Love, in English(2)By: Karina Halle
“So many stars,” he commented, his eyes lingering all over my body.
“I study astronomy.”
He turned wide-eyed. “You’re joking? You study? In school?”
And here we go—I couldn’t possibly have eleven tattoos, multiple earrings and a nose ring and tongue ring and go to university, earning a science degree. I heard it all the damn time, I just thought Europe was more progressive in that area, too. I guess you could find morons in every country.
“Does it surprise you that I’m smart?” I asked pointedly while I considered pushing him off the bunk.
He nodded. “Of course. Usually, uh, girls who are…who…” I narrowed my eyes as he fumbled to continue, “have tattoos and, um, like the sex. Usually they aren’t so smart.”
I breathed in and put on a stiff smile. “I can tell that the girls who sleep with you have to be stupid. I’m starting to feel a bit stupid myself. I’ll blame London, though.” I motioned for him to move. “Now are you going to get off the bunk bed or do I have to make you?”
His eyes grew round yet again. If he thought my tats made me hard-core, I wasn’t going to convince him otherwise. He got down off the ladder and quickly slipped on his clothes while I did the awkward climb of shame. I had a healthy body image but getting my curvy ass down a narrow ladder couldn’t be a pretty sight.
He headed for the door while I fastened on my bra, then paused and shot me an anxious glance over his shoulder. “Did you want to go back out? I think people are still drinking.”
I shook my head. “No thanks, you go.”
He looked relieved. “Okay. Well thank you for…have a nice night Vilma.”
He shut the door after him and I yelled, “It’s Vera!” after him. I sighed and shrugged. I guess it was only fair. I couldn’t remember his name properly either.
I quickly slipped on my matching underwear and stared at the dress that Portuguese boy had taken off me earlier. It was my last night in London and incredibly tempting to head back out to the pubs and have some more fun but that’s all I’d been doing for the last week. Sure, I took in a lot of the sights—the natural history museum, the London eye, Tate Modern, Tower of London. I rode the cute cabs and the underground and double decker buses and ate food that ranged from awesome (deep fried Mars bars!) to nasty (don’t order fish and chips from a Chinese restaurant).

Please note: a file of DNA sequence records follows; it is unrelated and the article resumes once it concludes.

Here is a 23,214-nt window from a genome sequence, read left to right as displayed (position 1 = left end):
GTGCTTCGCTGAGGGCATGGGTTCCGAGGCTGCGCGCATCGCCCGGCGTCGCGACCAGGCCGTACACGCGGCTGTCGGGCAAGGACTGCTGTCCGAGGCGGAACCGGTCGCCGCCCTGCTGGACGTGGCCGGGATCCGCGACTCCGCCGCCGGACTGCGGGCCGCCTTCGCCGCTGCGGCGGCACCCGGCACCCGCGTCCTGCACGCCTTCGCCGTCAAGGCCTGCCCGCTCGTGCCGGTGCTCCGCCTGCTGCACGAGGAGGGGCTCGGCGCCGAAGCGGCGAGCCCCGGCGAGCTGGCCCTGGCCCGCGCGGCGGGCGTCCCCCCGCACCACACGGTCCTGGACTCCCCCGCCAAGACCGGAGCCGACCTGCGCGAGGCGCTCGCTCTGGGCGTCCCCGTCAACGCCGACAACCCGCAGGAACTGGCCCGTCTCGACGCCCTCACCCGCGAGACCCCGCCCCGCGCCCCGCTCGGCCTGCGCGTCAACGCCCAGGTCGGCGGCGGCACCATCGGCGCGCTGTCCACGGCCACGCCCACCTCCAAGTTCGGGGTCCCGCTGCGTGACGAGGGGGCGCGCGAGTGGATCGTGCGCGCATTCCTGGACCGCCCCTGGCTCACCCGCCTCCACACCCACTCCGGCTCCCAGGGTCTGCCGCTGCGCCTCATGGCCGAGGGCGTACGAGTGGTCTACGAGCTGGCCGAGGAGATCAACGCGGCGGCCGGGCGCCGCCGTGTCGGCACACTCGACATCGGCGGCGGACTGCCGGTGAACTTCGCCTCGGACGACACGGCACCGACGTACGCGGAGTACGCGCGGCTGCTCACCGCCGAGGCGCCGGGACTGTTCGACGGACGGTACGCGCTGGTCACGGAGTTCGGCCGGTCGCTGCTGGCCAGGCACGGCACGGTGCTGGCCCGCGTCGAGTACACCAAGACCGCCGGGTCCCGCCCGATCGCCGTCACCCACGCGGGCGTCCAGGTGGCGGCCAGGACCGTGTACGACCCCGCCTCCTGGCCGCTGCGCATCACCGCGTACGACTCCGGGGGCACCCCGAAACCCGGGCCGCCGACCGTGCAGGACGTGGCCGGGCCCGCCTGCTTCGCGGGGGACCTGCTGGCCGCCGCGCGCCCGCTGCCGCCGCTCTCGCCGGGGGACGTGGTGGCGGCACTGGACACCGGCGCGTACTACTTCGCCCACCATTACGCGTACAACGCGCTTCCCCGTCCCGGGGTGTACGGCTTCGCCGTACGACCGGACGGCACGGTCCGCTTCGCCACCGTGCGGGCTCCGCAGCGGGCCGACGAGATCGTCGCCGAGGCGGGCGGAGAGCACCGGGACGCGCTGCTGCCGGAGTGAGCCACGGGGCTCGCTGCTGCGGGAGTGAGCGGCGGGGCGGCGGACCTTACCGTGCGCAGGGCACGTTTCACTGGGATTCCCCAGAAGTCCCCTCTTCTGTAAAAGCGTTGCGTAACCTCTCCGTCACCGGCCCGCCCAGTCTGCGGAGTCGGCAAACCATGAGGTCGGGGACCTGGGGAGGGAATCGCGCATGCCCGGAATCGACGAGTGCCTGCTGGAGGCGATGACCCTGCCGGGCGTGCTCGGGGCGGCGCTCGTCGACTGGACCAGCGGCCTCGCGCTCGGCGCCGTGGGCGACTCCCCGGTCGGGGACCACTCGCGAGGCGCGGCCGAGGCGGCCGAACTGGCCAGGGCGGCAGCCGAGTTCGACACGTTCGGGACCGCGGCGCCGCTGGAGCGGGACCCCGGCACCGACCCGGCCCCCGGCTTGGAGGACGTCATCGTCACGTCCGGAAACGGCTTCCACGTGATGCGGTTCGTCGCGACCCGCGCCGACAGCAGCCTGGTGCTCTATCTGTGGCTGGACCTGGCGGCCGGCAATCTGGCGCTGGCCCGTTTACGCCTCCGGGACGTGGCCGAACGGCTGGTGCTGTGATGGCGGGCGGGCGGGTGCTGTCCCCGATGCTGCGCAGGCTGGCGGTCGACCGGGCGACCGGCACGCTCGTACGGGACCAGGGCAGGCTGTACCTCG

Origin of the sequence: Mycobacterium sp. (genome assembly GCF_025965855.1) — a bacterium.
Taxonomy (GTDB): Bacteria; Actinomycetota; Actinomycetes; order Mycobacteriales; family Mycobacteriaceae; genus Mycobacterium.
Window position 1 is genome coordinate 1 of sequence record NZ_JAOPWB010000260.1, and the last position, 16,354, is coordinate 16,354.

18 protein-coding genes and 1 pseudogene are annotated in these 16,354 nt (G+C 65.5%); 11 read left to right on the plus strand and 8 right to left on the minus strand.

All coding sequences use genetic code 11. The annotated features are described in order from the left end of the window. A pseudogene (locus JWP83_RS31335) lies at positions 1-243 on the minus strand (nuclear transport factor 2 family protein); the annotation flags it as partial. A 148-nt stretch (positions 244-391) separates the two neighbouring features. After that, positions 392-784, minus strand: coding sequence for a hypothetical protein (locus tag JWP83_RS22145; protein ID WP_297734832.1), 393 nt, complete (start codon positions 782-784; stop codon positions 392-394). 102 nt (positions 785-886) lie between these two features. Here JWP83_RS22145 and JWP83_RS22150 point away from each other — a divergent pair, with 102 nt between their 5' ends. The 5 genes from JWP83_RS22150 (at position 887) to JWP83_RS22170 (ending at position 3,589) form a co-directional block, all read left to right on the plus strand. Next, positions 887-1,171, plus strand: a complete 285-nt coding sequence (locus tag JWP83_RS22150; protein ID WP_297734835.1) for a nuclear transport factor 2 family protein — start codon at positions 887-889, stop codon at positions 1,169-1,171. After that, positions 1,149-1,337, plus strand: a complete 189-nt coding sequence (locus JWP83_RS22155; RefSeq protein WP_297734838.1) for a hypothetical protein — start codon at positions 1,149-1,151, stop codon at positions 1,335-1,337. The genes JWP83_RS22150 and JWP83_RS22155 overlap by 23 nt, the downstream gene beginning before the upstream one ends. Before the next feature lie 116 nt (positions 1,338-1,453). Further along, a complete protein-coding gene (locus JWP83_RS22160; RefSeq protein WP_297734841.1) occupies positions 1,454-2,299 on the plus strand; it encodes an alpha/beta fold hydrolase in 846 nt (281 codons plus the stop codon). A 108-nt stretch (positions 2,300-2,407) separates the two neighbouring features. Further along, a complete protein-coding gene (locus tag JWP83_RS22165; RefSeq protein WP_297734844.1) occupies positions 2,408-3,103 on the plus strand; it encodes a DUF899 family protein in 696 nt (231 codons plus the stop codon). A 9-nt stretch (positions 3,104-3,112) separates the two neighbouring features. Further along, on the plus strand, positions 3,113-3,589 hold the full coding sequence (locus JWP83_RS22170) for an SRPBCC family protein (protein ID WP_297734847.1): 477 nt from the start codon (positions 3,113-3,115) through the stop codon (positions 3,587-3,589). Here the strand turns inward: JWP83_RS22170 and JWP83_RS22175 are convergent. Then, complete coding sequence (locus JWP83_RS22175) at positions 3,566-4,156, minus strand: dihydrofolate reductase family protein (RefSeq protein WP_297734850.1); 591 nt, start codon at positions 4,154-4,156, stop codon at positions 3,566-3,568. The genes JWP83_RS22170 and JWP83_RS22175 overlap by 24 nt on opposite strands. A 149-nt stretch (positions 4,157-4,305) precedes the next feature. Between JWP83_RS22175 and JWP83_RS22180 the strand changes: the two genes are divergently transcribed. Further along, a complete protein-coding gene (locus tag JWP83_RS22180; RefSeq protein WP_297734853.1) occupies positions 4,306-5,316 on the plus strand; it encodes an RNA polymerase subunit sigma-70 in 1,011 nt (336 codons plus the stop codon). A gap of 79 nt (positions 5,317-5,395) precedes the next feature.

But even though I came to the UK by myself, I hadn’t had a moment alone. That was something I hadn’t realized about the backpacking culture, especially when you’re in your early twenties and can speak English—it’s so easy to meet people. I’d never been so social in my entire life and never had so much fun.
And seeing for the next month I’d be in Spain, being nothing but social, I had to take advantage of some “me” time.
I slipped on my dress and a pair of leggings, thinking that the constant cold drizzle hadn’t let up yet, and quickly ran a brush through my unruly hair that I had just dyed strawberry blonde before I left. The rain was going to make it even wavier but I didn’t care. What was London without rain, even though the temperatures were slightly below average for it being almost June.
I grabbed my sweater coat and leather purse and headed out of the dorm room, stopping by the bathroom on the way outside. I ran into a few familiar faces in the hallways and could hear a raucous game of pool going on in the common room but I kept my head down and headed out into the grey night.
Even though the sun had gone down a few hours ago, I was relieved to see there were still crowds milling along the Thames. I kept to the well-lit parts—I wasn’t about to get mugged my first week traveling overseas—as I scuttled across the Victoria Embankment, stopping at Cleopatra’s Needle. The rain had tapered off and there was a spring freshness in the air. I leaned against one of the bronze sphinxes and stared at the lights of the nearest bridge as it sparkled on the dark river.
I let my mind wander. That’s what it did best.
I still couldn’t really grasp that I was here. It took a few days to get over my horrendous jet lag, then after that I was on the go, taking a million photos and drinking a lot of beer. Now, it still didn’t feel real, even with the lights of London all around me. Maybe I just couldn’t believe that something that I planned actually went through and happened. I know that the minute I saw the travel blog post about the language program (help Spaniards with their conversational English and stay in Spain for free!) and told my family I was doing it this summer, forgoing my astronomy internship, none of them believed I’d actually follow through.